Haiti earthquake: arts help children heal

Tuesday, March 02, 2010

By Emily Sollie

She’s small, but her smile easily lights up a room. Eight-year-old Rosedaline Revolis grins as she plays the pandeiro (tambourine) for capoeira, a martial-arts inspired dance native to Brazil that is now helping Haitian children cope with the changes in their lives since the January 12 earthquake.

The capoeira training is part of a comprehensive psychosocial program by Viva Rio, a partner organisation of ACT Alliance member Norwegian Church Aid. Kay Nou, the space formerly used as Viva Rio’s community center in Port-au-Prince’s downtrodden Bel Air neighborhood, is now a tent encampment housing about 1600 people. Children living in Kay Nou are benefiting from daily opportunities to learn creative endeavors like art, music and dancing, helping them deal with the stress of being displaced.

The program existed prior to the earthquake, says Viva Rio staffer Aila Machado, who has worked with the Haiti program since last year. Since 2006, Viva Rio has focused on urban development in the beleaguered Bel Air neighbourhood, providing community services and working to diminish street violence. After January 12, 2010, their focus shifted to providing for the immediate needs of affected people in the neighborhood, including providing safe and constructive activities for children.

Such activities serve several purposes, explains Anna Oliver, an experienced relief officer with NCA. They engage the children immediately and give them a rare but much-needed break from the trauma, shock and loss all around.

Stealing children
“At the same time, it is a way of offering the children a degree of protection,” she adds. After the earthquake, many experts predicted a dramatic increase in illegal trafficking of children. “Engaging and registering the children in our activities – even providing them with small wrist bands – is one important way we can help protect the children from such threats,” Oliver explains.

“This helps the children to not occupy their minds on this situation,” says Musset Payant, a Haitian painter who teaches art to children as part of Viva Rio’s program. “For the time they are here, they forget everything. In this room, they are completely relaxed and they just fly.”

Help to help ourselves
The children eagerly watch as Payant begins to draw a fish on the chalkboard in front of the room.  Using donated materials, they too begin to sketch, intently focused on their work.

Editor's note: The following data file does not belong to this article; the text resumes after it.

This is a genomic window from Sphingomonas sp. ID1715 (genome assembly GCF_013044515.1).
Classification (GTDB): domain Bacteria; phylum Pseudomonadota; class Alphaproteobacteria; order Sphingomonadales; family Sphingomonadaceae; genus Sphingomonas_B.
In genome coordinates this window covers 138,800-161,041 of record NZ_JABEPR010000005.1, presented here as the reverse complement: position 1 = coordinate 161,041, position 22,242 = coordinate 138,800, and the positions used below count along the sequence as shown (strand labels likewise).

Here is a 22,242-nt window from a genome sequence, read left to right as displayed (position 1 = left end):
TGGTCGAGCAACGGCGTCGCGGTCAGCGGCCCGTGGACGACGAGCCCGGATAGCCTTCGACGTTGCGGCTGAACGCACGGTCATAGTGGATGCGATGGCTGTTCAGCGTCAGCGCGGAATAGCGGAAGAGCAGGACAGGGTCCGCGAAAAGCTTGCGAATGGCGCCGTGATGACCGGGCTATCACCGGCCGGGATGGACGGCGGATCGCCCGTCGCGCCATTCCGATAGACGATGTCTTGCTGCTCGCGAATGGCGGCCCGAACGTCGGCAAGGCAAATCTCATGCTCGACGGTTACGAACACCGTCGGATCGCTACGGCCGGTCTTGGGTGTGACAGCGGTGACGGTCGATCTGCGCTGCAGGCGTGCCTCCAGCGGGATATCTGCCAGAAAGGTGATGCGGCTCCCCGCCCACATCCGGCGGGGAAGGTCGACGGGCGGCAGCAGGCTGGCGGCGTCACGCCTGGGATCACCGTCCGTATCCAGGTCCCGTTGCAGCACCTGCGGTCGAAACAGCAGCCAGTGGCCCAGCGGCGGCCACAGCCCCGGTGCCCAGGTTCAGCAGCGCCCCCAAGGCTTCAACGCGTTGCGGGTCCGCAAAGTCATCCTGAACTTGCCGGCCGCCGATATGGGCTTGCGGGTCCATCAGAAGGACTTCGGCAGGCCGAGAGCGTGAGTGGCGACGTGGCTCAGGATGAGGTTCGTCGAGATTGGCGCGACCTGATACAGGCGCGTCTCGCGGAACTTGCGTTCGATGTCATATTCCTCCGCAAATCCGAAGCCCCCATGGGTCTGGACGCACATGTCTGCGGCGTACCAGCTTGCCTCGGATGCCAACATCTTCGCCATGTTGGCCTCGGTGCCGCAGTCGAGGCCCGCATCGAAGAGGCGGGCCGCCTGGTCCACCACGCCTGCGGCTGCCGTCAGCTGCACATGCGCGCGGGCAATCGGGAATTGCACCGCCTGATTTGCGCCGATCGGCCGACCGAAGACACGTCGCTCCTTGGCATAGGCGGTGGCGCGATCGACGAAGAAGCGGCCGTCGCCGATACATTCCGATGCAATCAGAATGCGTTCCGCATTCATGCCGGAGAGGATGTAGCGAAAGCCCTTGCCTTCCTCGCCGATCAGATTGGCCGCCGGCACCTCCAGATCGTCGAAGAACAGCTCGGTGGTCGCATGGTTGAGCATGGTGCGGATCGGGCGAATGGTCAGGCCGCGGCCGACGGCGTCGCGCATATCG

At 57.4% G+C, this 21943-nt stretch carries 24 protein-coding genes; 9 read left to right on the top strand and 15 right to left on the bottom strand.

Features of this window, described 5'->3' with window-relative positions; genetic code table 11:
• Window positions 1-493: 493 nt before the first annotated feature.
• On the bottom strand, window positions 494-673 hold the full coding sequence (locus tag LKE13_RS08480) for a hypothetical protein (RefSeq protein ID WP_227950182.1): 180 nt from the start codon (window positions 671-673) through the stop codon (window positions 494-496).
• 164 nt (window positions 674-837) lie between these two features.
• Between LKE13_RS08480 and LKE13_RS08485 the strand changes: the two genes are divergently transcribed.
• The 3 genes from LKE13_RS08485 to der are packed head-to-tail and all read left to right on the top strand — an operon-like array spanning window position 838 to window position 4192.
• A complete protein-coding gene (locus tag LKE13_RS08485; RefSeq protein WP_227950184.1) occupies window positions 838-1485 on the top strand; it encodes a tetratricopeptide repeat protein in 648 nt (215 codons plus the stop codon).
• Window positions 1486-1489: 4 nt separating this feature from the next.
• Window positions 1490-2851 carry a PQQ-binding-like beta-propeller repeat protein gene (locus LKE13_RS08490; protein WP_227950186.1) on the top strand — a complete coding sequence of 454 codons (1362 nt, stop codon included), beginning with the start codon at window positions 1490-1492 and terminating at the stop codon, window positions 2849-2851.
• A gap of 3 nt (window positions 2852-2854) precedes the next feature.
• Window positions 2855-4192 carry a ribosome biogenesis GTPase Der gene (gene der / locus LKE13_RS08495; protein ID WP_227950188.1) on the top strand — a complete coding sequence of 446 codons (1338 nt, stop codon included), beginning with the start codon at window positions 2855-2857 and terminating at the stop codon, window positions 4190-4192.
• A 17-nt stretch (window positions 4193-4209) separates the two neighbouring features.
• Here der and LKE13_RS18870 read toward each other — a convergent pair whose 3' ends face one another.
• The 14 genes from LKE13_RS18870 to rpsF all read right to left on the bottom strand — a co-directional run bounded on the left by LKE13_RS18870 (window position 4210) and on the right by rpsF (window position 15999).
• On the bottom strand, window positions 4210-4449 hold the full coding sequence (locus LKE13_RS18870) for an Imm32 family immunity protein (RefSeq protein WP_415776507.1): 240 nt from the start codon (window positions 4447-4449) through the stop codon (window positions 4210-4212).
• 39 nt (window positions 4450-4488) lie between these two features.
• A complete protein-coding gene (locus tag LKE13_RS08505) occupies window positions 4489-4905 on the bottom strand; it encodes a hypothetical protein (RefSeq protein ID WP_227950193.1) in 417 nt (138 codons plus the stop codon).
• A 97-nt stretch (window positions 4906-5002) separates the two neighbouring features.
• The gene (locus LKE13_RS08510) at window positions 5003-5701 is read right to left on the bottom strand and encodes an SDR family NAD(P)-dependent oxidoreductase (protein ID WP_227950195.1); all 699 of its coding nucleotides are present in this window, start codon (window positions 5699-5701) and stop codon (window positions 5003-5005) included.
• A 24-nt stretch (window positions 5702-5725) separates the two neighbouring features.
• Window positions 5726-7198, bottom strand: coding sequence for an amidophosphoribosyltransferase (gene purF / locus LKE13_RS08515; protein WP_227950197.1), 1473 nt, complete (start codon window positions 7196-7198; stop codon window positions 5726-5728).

“What happened to us in this country caused people all over the world to come and help us,” Payant adds, “But this helps us to help ourselves.”

On the other side of the camp, capoeira lessons are starting. Viva Rio has been teaching capoeira to children here for more than a year, but since the earthquake, the number of children in the program has grown by more than 100. In the shell of a building that locals say gang members used to use for hiding kidnap victims, about 30 children remove their shoes and sit on a rug in front of a line of musicians for the morning class. The music is key to capoeira, and the morning session focuses just on the songs, while the afternoon session teaches the components of the martial-arts based dance.

Children are fragile
“Children and adults are not the same,” says Rodney Jean Marc, one of eight assistants who help lead the classes. He has studied capoeira with Viva Rio since 2008. “Adults are used to hardship and difficulty but children are fragile . . . Capoeira helps them get the stress out.”

The songs are taught in Portuguese, and the teachers then explain them in Creole. The songs’ themes are about living in peace and respecting others – things that can be challenging for children in the best of situations, but especially difficult in the trying circumstances in which these kids now find themselves.

The art of capoeira
After about a half hour of practicing the songs, the children stand up and make a circle around the rug – it’s time for the teachers to demonstrate the art of capoiera. The pulsating beat of the music creates a frenetic energy as the masters take to the rug and engage in capoeira play – a physical and acrobatic dance performed either solo or in pairs. When danced with a partner, capoeira resembles a sparring match, but without actual physical contact.

Their acrobatics delight the children; their claps and cheers and the sheer joy on their faces belie the difficulty of their situation. For a little while, at least, they are able to just be children.

“I like it because doing capoeira gives me courage and strength,” little Rosedaline says. “It helps me a lot.”

Haiti: after the earthquake